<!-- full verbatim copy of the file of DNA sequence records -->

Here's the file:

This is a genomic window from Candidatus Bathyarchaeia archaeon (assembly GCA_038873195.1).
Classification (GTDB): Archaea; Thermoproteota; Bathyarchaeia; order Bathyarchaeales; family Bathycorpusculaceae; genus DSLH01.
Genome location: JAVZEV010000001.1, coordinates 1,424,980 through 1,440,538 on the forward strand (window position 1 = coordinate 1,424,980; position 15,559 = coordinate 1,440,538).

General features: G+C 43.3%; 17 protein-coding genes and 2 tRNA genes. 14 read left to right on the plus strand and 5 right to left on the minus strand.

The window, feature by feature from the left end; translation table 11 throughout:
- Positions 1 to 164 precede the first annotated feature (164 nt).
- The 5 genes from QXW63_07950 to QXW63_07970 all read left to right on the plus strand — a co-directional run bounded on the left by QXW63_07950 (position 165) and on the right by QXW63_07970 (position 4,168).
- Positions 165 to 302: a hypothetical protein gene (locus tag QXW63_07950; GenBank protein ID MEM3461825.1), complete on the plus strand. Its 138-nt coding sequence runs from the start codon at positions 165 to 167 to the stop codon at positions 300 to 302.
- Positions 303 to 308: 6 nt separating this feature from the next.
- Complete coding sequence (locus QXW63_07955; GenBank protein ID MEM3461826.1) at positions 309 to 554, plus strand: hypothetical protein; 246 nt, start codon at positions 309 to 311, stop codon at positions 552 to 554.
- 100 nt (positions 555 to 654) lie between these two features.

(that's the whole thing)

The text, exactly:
This is a genomic window from Candidatus Bathyarchaeia archaeon (assembly GCA_038873195.1).
Classification (GTDB): Archaea; Thermoproteota; Bathyarchaeia; order Bathyarchaeales; family Bathycorpusculaceae; genus DSLH01.
Genome location: JAVZEV010000001.1, coordinates 1,424,980 through 1,440,538 on the forward strand (window position 1 = coordinate 1,424,980; position 15,559 = coordinate 1,440,538).

General features: G+C 43.3%; 17 protein-coding genes and 2 tRNA genes. 14 read left to right on the plus strand and 5 right to left on the minus strand.

The window, feature by feature from the left end; translation table 11 throughout:
- Positions 1 to 164 precede the first annotated feature (164 nt).
- The 5 genes from QXW63_07950 to QXW63_07970 all read left to right on the plus strand — a co-directional run bounded on the left by QXW63_07950 (position 165) and on the right by QXW63_07970 (position 4,168).
- Positions 165 to 302: a hypothetical protein gene (locus tag QXW63_07950; GenBank protein ID MEM3461825.1), complete on the plus strand. Its 138-nt coding sequence runs from the start codon at positions 165 to 167 to the stop codon at positions 300 to 302.
- Positions 303 to 308: 6 nt separating this feature from the next.
- Complete coding sequence (locus QXW63_07955; GenBank protein ID MEM3461826.1) at positions 309 to 554, plus strand: hypothetical protein; 246 nt, start codon at positions 309 to 311, stop codon at positions 552 to 554.
- 100 nt (positions 555 to 654) lie between these two features.